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    Twice As MuchThat's All

    Label:Immediate – IMCP 013
    Format:
    Vinyl, LP, Album, Stereo
    Country:UK
    Released:
    Genre:Rock
    Style:Soft Rock

    Tracklist

    A1Sitting On A Fence
    Written-ByJagger:Richard*
    3:07
    A2Hey Girl
    Written-ByJohn Phillips
    2:25
    A3Listen
    Written-ByRose*, Skinner*
    2:40
    A4You're So Good For Me
    Written-ByOldham*, Rose*, Bell*, Skinner*
    2:33
    A5Green Circles
    Written-ByO'Sullivan*, Lane*, Marriott*
    2:38
    A6aLife Is But Nothing
    Written-ByRose*, Skinner*
    3:35
    A6bHappy Times
    Written-ByRose*, Skinner*
    A6cDo You Wanna Dance
    Written-ByFreeman*
    B1True Story
    Written-ByRose*, Skinner*
    2:42
    B2Simplified
    Written-ByRose*, Skinner*
    3:20
    B3Step Out Of Line
    Written-ByRose*, Skinner*
    3:07
    B4You'll Never Get To Heaven
    Written-ByDavid:Bacharach*
    2:39
    B5Crystal Ball
    Written-ByShuman*, Fagan*
    2:44
    B6Coldest Night Of The Year
    Featuring [With]Vashti*
    Written-ByMann:Weill*
    3:27
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    Credits

    Notes

    This version: no mentioning of IMSP 013 on the labels.
    Duration entered for A6a is the total duration of tracks A6a to A6c.

    Barcode and Other Identifiers

    • Matrix / Runout (Runout stamp side A): IMCP 013-1C
    • Matrix / Runout (Runout stamp side B): IMCP 013-2C

    Other Versions (5 of 8)View All

    Title (Format)LabelCat#CountryYear
    New Submission
    That's All (LP, Stereo, Album)Immediate, ImmediateIMCP 013, IMSP 013UK1968
    That's All (LP, Album, Stereo)ImmediateIMCP 013UK1968
    New Submission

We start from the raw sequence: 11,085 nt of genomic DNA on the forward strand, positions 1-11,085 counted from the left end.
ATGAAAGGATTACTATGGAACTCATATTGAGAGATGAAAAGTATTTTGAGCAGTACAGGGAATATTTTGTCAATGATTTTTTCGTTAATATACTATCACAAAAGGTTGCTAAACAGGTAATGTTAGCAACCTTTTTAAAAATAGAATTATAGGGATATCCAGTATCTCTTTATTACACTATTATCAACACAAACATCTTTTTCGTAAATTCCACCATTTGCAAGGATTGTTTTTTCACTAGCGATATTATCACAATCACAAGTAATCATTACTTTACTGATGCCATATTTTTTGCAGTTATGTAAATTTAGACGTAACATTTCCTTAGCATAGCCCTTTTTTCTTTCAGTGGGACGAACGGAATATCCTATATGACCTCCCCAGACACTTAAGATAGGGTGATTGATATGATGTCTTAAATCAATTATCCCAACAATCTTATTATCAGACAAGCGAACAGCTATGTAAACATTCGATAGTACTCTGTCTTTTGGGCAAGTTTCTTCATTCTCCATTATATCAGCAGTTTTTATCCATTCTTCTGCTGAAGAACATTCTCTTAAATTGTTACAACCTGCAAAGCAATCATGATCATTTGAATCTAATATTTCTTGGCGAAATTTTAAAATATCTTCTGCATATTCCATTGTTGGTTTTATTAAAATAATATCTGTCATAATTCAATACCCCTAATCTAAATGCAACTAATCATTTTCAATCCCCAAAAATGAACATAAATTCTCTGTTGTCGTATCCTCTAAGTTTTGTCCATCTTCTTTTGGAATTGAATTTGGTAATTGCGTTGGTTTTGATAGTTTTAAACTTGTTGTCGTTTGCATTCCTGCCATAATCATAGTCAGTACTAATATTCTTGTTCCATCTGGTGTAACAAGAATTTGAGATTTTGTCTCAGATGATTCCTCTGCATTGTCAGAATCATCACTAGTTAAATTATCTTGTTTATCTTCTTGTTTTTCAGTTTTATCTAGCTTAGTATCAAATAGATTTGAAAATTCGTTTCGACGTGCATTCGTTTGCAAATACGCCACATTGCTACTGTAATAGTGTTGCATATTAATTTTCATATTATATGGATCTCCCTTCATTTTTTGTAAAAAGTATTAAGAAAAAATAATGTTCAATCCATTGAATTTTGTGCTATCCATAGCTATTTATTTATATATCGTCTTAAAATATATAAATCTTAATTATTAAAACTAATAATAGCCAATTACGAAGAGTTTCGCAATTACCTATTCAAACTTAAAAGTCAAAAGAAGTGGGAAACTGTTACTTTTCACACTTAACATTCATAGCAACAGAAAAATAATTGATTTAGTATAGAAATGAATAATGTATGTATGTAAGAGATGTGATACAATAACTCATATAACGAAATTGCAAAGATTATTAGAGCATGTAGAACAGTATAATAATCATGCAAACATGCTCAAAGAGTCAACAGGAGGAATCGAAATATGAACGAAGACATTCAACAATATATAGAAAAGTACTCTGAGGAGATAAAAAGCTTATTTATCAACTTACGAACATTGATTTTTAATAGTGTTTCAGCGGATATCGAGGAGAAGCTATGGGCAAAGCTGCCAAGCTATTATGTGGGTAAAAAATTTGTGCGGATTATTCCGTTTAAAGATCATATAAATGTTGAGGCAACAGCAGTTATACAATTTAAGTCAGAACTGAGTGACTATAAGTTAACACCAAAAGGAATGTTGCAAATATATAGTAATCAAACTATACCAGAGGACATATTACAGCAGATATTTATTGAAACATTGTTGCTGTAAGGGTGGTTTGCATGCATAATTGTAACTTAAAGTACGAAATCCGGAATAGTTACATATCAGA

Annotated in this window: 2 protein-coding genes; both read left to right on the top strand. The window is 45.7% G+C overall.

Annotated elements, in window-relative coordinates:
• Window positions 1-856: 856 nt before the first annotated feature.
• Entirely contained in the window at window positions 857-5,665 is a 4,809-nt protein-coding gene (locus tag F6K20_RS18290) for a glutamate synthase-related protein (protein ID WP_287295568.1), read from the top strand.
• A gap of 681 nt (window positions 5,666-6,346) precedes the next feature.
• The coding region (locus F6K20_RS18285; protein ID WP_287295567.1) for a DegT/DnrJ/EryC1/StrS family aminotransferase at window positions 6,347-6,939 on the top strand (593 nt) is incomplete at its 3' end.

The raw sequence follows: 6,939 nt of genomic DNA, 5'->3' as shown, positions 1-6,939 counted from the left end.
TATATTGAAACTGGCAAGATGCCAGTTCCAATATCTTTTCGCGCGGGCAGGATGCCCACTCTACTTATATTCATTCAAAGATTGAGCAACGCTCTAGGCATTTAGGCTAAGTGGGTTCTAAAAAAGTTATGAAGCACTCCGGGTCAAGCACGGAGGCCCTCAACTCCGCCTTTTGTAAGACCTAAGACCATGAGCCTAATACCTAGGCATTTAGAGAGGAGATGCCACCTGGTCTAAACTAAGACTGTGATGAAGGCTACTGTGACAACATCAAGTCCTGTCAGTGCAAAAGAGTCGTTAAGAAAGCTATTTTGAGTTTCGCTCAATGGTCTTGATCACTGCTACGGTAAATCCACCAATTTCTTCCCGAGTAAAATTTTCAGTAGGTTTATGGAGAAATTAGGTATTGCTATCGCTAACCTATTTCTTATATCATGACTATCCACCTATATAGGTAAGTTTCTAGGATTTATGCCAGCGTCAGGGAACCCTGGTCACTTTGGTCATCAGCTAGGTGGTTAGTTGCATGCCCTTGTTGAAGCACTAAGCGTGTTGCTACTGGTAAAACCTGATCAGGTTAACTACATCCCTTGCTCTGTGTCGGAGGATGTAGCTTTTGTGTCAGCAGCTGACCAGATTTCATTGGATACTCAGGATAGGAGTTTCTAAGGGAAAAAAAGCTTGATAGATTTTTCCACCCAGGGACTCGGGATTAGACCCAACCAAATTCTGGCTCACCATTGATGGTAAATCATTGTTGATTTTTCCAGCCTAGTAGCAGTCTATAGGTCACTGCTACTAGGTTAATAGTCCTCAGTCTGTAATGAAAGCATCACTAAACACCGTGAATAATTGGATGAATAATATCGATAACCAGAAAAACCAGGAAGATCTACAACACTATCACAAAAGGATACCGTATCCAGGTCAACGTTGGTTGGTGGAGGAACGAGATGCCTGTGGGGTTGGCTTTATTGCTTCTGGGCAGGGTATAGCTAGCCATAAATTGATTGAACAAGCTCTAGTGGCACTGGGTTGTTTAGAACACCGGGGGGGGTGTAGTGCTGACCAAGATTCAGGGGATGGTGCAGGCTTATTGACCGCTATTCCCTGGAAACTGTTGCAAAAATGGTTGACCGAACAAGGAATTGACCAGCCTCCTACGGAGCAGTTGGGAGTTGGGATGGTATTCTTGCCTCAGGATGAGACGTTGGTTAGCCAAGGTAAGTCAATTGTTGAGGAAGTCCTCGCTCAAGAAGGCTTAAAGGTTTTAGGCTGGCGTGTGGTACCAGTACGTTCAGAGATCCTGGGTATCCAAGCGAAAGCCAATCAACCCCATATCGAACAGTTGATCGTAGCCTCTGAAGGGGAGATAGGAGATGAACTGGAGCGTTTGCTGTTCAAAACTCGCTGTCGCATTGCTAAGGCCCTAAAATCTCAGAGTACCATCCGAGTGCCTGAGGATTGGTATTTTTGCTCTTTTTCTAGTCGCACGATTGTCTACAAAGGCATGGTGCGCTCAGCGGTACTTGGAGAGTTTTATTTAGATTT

That's All (LP, Album, Stereo)ImmediateIMSP 013UK1968
    New Submission
    That's All (LP, Reissue, Stereo)Outline RecordsOLLP 5257 ASGermany1982
    New Submission
    That's All (CD, Album)Sony Music Special ProductsA 23261USUnknown

    Reviews

    streetmouse's profile picture
    streetmouse
    Forever compared to Simon & Garfunkel, the duo of David Skinner and Andrew Rose, had little to do with the New York folk underground, and everything to do with the lush psychedelic sunshine pop that was making its way to America from across the pond … and is seeing a sensational revival today. Yes, I can hear what you’re thinking, but no, Twice As Much were not running in the same circles as the soft tender lines of Chad & Jeremy, who achieved memorable fame, leaving Twice As Much to be yet another nearly forgotten bit of a footnote in the annals of musical history.

    In actuality, the duo no doubt received little notoriety due to the fact that they were relying so heavily cover versions of songs to carry them through, covers of songs that where still on radio rotation as Twice As Much was releasing them, leading one to wonder what they were thinking. Another aspect of their relegation to lesser status was the fact that though they appeared to be young and hip, their age did define them, leaving them to cover Broadway show tunes as well, a construct that listeners in America during those heady days saw as being part of the establishment, a relic from the past that should fall under its own weight.

    The 60’s were a tough time for duos, as rock bands who were creating a larger than life and more complex sounds were what fans were looking for. Even with the likes of Nicky Hopkins, Jimmy Page, Joe Moretti and John McLaughlin musically backing their records, it was nearly impossible for Twice As Much [a rather silly play on words] to find footing on enough solid ground to carry their sweet and nearly pitch perfect harmonies any distance at all. While Twice As Much were not a manufactured band, they were certainly handled in that manner, with Andre Loog Oldham pitching them hard, even giving them the chance to release The Rolling Stone song, “Sittin’ On A Fence” a year or so prior to The Stones releasing it, and still, even with all of the hype and promotion on both sides of the Atlantic, they seemed doomed and failed to chart.

    All of that being said, listening to their music today without the expectations and attitudes of the 60’s, reveals pleasant carefree structures and deliveries that will certainly harken back memories and visions of days long passed, songs that go down easy, yet do not define the times from which the came.

    The fun facts: David Skinner toured with Roxy Music as a keyboard player during their 1977 - ’78 tour. You will also find him as a contributor to both Phil Manzanera’s and Bryan Ferry’s solo projects.

    Review by Jenell Kesler